Monday, June 8, 2009

Update on Charity

Hi everyone,

We have a story to tell, and it is one that may only come from Zambia. As many of you know, we had a rather interesting time in Livingstone, and it only got a little more interesting. After waking up early Sunday morning for a day in the game park (which was incredible) we head over to the market. We did a little shopping but wanted to get back to Choma at a decent hour to visit Charity's family for mourning. While Erma was trying to reach into the truck, she slipped and fell backwards onto the dirt road. There was some blood, confusion, tears, prayers and frozen corn to help with the process. Needless to say, we did get pushed back a little in our schedule. Unfortunalty, we had plans for dinner and did not return to Choma with enough time to stop into Charity's home. At our dinner, we were told that Charity had not died, and that there was confusion about who exaxtly passed on.

As of now, Charity is alive and well and our prayers go to the other family in mourning. Erma spent the evening in a "hospital" for some check up and returned this morning in good condition and high spirits. We made the long journey to Lusaka today joyous to come home but sad to leave. As a team we will find closure to our work as our plane takes off at 8:50 am Tuesday and we touch down in Newark at 10:35 Tuesday night!

See you all then and keep us in your prayers as we travel....(20 hours of fun)


Saturday, June 6, 2009

Pouring in Zimbabwe

Now that our work is done, it is time to sit back and enjoy a bit of Zambia’s beauty. We have spent much of our stay here absorbing culture, living amongst the people and soaking the beauty of the country…or at least we thought so. The team packed the Hiace once again for an overnight stay in Livingstone, Zambia. We have heard so much about this place, and we were eager to see Victoria Falls. Though Livingstone is only 120 kilometers away from Choma, it took a solid 3 hours to get there due to detours and potholes in the road.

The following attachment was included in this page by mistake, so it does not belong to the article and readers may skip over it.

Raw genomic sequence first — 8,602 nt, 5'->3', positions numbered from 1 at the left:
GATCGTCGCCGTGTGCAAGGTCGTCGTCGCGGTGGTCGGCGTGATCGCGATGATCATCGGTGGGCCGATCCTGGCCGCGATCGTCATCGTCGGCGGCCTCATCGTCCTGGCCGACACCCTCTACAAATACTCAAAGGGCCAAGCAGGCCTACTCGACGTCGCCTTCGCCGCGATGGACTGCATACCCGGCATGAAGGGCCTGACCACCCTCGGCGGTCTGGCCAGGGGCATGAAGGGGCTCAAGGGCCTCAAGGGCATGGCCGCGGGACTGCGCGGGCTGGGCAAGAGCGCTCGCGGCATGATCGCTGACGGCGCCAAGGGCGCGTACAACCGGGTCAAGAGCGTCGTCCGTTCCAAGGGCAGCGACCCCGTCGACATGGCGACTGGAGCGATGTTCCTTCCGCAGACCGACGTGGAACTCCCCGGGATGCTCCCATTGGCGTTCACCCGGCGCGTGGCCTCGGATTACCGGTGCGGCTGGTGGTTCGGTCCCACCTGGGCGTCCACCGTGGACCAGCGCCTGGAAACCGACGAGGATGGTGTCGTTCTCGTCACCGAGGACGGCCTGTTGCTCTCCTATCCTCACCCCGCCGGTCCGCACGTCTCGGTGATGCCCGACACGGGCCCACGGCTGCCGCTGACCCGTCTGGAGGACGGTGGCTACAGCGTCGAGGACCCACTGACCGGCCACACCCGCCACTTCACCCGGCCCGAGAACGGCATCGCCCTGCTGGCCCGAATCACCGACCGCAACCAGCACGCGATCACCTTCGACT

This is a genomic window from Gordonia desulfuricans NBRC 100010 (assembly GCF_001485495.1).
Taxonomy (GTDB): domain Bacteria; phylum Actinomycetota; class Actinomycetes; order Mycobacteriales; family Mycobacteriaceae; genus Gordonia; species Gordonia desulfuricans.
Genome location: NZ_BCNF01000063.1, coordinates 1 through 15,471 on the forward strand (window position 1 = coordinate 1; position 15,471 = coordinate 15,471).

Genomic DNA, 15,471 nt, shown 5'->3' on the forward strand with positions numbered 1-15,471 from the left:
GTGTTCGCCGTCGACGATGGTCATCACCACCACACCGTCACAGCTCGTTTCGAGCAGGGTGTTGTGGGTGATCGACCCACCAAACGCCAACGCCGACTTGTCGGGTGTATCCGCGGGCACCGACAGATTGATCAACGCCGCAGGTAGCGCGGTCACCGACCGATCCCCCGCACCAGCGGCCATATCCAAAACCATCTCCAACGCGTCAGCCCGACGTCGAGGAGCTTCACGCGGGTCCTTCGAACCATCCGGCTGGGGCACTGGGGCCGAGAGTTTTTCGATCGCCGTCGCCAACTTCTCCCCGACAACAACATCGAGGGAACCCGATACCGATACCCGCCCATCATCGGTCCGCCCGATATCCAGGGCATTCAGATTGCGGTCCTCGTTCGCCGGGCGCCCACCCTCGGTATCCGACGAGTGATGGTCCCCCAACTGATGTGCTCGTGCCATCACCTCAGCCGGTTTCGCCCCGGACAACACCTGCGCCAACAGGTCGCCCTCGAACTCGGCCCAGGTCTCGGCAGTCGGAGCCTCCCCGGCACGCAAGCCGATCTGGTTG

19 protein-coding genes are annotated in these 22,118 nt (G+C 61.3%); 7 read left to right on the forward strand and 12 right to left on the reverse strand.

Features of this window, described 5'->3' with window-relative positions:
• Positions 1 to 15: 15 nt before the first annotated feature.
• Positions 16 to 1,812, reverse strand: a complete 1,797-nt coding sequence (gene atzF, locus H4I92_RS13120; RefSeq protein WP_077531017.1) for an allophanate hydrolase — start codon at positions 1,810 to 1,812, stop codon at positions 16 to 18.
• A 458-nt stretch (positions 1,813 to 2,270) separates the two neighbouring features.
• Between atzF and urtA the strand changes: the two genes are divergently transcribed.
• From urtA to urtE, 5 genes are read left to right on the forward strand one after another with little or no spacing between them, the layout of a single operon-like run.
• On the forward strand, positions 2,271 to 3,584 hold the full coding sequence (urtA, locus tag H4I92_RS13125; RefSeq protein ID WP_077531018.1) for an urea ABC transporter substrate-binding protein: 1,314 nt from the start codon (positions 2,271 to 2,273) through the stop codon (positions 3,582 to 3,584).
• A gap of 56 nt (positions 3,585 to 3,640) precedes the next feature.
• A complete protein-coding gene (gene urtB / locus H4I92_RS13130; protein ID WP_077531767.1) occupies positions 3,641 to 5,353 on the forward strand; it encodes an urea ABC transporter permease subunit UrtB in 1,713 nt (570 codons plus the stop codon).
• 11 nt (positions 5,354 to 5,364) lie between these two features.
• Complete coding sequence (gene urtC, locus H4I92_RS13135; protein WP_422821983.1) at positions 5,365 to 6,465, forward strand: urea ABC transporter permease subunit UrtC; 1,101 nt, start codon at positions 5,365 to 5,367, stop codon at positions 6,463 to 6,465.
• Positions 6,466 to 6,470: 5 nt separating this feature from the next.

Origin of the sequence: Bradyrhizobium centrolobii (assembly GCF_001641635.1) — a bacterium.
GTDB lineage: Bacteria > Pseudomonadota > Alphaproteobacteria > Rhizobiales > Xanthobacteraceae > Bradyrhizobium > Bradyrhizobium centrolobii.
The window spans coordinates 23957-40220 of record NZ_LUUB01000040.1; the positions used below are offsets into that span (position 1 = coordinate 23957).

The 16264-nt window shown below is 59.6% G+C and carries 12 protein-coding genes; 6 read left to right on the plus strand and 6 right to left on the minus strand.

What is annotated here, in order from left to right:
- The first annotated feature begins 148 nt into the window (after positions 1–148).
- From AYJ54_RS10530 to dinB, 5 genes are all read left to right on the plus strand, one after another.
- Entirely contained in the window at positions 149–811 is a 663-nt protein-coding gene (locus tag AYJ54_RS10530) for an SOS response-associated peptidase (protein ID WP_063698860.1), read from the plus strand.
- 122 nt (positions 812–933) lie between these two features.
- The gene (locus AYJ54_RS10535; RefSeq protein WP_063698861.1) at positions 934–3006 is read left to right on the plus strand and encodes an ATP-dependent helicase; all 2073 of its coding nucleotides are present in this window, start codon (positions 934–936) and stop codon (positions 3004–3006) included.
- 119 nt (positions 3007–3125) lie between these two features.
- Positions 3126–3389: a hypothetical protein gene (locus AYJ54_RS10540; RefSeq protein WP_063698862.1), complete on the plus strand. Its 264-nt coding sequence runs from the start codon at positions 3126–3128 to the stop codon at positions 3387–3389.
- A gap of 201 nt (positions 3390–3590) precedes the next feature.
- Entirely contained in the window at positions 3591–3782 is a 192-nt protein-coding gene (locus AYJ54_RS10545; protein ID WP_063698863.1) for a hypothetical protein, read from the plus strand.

We arrived at Victoria Falls early in the afternoon. It is truly an amazing thing to experience! The falls are so high that the pounding water creates a mist that rises for hundreds of feet in the air. As we walked along the falls, this mist showered us like a steady rain. The mist also makes visibility very poor – we were unable to see the full length or height of the falls. I think it was a reminder for us all how awesome our God is to be able to create and sustain such a natural wonder!

After seeing the falls, about half of the team (Ron, Larry, Matt Ndala and our guest Kristen) decided to take a hike down to see the “boiling pot.” After the water from the falls hits the Zambezi river, it gathers and churns before taking a sharp turn around the gorge. As we hiked down to see this, we saw dozens of baboons on the cliff. There were big baboons and small baboons, playful baboons and lazy baboons, friendly baboons and shy baboons. Many of them played along the path we were hiking on, and we came very close to them. It was so much fun to see these interesting animals up close. We finally made it down to the boiling pot, after fording streams, climbing over wet, slippery rocks, and taking a couple spills in the water. It was a great adventure for us all!